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Literature / The Nameless War

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Several decades after First Contact, the technology gained has allowed humanity to expanded beyond Earth's solar system. Those alien races since encountered have been either faced down, defeated or befriended. This is a time of peace and expansion as Earth and her new colony worlds are guarded by the independent military force - Battle Fleet. The first warning that the age of peace is ending comes from the edge of explored space when the aging cruiser, the Mississippi under Captain Ronan Crowe is attacked by an unknown ship. Who this Nameless race are and what they want is unknown, all that is certain is with their long range weaponry and superior scanning technology, they represent a threat far different from any Battle Fleet has either expected or planned for.

The Nameless War is a military science fiction trilogy by Edmond Barrett, the first book of which was published in 2011. The second and third books of the trilogy are respectively The Landfall Campaign (2012) and The Last Charge (2014). The story is told from the points of view of multiple characters, most military but a few civilians. The 'Fog of War' effect with characters making decisions based on information that might be incomplete or out of date is a central theme along with the importance protecting supply lines.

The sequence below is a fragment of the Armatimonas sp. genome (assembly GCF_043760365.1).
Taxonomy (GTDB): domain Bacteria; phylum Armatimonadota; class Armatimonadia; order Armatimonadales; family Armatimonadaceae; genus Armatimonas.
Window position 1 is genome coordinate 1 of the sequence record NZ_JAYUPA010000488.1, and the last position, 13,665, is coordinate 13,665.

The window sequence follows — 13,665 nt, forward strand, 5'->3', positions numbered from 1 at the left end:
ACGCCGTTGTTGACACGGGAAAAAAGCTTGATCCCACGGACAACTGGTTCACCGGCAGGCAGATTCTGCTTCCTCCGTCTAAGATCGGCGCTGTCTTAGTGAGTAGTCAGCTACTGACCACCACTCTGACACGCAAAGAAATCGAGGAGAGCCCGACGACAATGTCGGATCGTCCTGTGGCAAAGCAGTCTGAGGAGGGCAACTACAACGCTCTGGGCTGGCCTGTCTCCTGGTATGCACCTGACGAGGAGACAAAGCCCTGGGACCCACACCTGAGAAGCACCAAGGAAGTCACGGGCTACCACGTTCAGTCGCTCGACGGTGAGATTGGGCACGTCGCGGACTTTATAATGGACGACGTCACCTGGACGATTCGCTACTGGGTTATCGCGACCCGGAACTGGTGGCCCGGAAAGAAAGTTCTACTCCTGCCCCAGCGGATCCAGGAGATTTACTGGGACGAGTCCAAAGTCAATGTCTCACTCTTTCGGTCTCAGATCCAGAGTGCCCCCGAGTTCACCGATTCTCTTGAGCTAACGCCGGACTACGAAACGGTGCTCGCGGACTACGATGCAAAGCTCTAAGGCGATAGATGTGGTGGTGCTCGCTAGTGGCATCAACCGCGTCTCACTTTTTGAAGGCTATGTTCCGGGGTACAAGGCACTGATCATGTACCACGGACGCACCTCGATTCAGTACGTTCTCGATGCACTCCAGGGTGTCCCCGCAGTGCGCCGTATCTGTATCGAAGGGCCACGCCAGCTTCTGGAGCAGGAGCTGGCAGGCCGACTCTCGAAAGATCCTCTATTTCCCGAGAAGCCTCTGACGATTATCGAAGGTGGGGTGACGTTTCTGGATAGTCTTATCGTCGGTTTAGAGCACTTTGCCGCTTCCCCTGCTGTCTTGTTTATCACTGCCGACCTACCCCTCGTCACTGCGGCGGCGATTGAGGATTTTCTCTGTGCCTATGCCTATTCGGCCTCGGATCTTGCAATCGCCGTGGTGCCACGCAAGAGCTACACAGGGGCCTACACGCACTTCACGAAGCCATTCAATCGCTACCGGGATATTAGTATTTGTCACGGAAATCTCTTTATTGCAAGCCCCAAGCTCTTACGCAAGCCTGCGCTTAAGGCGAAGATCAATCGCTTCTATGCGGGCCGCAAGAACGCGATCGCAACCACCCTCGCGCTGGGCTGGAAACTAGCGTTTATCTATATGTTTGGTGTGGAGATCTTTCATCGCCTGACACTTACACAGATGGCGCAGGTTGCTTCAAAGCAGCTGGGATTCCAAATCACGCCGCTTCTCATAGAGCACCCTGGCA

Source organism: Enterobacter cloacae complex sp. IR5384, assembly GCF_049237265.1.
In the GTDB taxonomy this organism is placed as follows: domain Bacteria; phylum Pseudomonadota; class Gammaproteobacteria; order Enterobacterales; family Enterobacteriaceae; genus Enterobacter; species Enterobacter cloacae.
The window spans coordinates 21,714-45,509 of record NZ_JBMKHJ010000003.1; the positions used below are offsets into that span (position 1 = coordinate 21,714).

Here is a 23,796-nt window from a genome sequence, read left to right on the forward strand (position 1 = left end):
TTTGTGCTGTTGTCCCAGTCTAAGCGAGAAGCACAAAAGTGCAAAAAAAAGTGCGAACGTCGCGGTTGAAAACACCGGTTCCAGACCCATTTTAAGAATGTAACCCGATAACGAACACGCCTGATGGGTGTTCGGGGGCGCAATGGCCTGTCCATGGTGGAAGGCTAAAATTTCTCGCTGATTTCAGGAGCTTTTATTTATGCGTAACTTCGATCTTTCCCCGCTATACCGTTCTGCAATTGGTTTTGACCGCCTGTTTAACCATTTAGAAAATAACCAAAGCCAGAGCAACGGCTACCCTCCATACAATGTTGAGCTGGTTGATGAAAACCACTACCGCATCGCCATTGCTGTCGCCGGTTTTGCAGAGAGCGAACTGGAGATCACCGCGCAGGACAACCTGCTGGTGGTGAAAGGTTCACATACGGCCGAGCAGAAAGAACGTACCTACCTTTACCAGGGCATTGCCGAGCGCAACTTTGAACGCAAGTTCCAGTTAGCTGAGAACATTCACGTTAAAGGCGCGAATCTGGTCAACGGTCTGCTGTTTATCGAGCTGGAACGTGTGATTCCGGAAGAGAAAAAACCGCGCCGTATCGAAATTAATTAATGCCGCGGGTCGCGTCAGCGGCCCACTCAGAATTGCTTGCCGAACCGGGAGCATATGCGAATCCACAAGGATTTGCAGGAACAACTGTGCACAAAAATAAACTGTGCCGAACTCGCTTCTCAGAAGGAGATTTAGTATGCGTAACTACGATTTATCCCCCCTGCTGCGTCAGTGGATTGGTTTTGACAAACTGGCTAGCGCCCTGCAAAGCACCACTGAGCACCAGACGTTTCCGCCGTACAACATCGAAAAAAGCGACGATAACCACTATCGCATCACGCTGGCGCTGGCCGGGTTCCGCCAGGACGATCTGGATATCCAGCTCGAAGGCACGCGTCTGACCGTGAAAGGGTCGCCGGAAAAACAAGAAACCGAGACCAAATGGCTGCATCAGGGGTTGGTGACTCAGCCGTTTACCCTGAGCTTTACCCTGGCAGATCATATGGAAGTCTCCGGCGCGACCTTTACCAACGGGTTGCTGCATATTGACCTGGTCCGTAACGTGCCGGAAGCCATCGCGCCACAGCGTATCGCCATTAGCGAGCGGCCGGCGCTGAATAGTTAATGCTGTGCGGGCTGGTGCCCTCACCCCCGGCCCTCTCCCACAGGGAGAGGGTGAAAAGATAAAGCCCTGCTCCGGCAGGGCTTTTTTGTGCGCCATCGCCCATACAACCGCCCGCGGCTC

As well as the three books of the trilogy, Edmond Barrett has released (as of 2015) two technical manuals detailing the development and operational histories of cruisers and battleships within the setting.


  • Anyone Can Die: Not all characters die — some are only maimed.
  • Asteroid Miners: The fuelling station within the rings of a gas giant.
  • The Battlestar: Battleships and cruisers are equipped with fighters to provide an additional layer of defence against Nameless missiles. Not all captains look upon this development with favor.
  • Boarding Party: Marines from the cruiser Phantom board a Nameless space station.